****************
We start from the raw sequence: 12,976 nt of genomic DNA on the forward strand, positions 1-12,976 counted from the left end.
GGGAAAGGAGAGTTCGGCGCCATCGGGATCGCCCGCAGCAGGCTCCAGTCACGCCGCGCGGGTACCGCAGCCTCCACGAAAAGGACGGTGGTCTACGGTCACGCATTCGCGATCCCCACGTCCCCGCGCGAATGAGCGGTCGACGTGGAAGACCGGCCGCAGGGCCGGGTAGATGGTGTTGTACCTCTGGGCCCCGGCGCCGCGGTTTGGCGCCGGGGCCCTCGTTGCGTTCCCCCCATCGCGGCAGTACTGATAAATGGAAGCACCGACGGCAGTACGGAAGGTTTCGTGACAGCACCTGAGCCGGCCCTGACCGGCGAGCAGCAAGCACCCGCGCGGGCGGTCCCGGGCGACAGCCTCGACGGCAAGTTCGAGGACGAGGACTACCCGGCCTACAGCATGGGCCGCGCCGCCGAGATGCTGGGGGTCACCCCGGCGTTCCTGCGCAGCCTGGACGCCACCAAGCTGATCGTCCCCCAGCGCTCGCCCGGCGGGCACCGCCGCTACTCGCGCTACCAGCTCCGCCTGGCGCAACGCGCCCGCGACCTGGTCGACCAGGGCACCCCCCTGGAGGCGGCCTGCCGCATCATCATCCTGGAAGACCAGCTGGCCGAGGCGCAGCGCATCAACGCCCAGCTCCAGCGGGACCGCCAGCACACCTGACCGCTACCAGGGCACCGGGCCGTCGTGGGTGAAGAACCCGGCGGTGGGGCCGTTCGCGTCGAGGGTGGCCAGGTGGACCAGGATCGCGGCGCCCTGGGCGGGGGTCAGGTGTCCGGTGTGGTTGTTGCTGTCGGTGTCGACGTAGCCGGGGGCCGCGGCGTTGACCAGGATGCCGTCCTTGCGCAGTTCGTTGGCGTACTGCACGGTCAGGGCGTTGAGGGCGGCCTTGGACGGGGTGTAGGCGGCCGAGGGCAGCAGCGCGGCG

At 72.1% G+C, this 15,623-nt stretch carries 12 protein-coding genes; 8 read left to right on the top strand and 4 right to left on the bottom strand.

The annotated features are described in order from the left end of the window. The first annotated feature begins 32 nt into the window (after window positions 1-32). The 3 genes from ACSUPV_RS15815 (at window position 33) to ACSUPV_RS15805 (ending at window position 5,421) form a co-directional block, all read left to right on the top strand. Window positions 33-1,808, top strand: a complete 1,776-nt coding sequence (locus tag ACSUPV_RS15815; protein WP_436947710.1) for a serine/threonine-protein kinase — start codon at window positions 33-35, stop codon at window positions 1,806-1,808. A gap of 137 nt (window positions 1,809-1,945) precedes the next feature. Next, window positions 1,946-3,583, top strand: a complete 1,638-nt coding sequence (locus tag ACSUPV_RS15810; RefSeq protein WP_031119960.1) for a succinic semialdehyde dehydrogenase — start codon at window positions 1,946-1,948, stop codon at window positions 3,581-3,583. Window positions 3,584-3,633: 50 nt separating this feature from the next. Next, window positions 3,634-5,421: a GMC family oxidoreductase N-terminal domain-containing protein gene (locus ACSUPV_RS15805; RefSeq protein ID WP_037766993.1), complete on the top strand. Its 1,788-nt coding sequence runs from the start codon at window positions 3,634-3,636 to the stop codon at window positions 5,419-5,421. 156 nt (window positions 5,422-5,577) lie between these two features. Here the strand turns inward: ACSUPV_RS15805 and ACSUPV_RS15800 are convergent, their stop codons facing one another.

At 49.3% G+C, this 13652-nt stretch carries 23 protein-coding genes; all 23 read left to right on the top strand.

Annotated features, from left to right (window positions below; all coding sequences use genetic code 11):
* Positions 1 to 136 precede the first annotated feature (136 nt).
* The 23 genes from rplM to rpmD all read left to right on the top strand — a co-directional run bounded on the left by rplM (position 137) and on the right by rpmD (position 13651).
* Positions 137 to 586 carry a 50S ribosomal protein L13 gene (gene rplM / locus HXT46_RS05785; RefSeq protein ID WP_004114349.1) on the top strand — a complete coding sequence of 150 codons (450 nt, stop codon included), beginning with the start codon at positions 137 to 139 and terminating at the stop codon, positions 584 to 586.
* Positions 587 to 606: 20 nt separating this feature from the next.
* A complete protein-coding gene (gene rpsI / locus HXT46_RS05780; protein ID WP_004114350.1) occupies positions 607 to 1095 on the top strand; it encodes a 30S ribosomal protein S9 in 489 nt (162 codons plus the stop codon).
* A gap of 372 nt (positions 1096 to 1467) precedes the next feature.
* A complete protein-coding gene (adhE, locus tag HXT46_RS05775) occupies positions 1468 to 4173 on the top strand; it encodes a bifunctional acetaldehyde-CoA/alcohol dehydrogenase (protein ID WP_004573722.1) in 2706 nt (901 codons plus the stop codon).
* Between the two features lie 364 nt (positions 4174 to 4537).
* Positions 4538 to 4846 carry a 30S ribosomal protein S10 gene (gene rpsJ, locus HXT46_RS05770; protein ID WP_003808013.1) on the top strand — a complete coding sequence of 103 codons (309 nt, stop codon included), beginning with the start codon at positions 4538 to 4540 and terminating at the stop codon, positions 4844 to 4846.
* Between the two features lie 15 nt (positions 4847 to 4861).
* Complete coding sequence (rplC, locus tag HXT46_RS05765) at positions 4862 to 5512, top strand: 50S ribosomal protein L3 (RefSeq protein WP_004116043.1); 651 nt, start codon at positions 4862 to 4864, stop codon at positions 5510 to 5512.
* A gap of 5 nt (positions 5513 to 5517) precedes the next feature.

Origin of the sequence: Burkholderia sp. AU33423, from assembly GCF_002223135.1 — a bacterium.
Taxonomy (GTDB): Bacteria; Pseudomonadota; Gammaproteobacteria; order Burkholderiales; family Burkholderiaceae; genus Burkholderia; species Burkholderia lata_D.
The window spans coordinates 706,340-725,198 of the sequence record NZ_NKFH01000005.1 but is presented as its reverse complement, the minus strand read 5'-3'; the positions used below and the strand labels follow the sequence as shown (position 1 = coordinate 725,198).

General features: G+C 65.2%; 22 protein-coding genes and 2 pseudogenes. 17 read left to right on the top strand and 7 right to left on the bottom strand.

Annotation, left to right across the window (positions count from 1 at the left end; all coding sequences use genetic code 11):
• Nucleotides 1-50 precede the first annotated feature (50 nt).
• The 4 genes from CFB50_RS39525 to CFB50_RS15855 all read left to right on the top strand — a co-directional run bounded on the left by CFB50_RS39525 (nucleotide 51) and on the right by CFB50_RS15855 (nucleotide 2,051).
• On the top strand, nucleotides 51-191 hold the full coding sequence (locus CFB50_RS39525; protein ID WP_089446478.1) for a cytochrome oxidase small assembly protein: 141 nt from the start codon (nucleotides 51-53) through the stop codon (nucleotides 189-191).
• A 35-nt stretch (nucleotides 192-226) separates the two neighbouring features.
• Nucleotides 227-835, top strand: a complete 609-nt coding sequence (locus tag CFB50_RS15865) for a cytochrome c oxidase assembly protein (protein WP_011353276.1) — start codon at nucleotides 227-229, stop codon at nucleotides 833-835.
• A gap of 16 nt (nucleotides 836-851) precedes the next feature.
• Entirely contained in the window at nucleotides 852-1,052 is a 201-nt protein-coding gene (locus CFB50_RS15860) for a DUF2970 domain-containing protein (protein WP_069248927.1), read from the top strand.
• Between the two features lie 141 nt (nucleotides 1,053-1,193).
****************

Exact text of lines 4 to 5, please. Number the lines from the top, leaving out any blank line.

The annotated features are described in order from the left end of the window. The first annotated feature begins 32 nt into the window (after window positions 1-32). The 3 genes from ACSUPV_RS15815 (at window position 33) to ACSUPV_RS15805 (ending at window position 5,421) form a co-directional block, all read left to right on the top strand. Window positions 33-1,808, top strand: a complete 1,776-nt coding sequence (locus tag ACSUPV_RS15815; protein WP_436947710.1) for a serine/threonine-protein kinase — start codon at window positions 33-35, stop codon at window positions 1,806-1,808. A gap of 137 nt (window positions 1,809-1,945) precedes the next feature. Next, window positions 1,946-3,583, top strand: a complete 1,638-nt coding sequence (locus tag ACSUPV_RS15810; RefSeq protein WP_031119960.1) for a succinic semialdehyde dehydrogenase — start codon at window positions 1,946-1,948, stop codon at window positions 3,581-3,583. Window positions 3,584-3,633: 50 nt separating this feature from the next. Next, window positions 3,634-5,421: a GMC family oxidoreductase N-terminal domain-containing protein gene (locus ACSUPV_RS15805; RefSeq protein ID WP_037766993.1), complete on the top strand. Its 1,788-nt coding sequence runs from the start codon at window positions 3,634-3,636 to the stop codon at window positions 5,419-5,421. 156 nt (window positions 5,422-5,577) lie between these two features. Here the strand turns inward: ACSUPV_RS15805 and ACSUPV_RS15800 are convergent, their stop codons facing one another.

At 49.3% G+C, this 13652-nt stretch carries 23 protein-coding genes; all 23 read left to right on the top strand.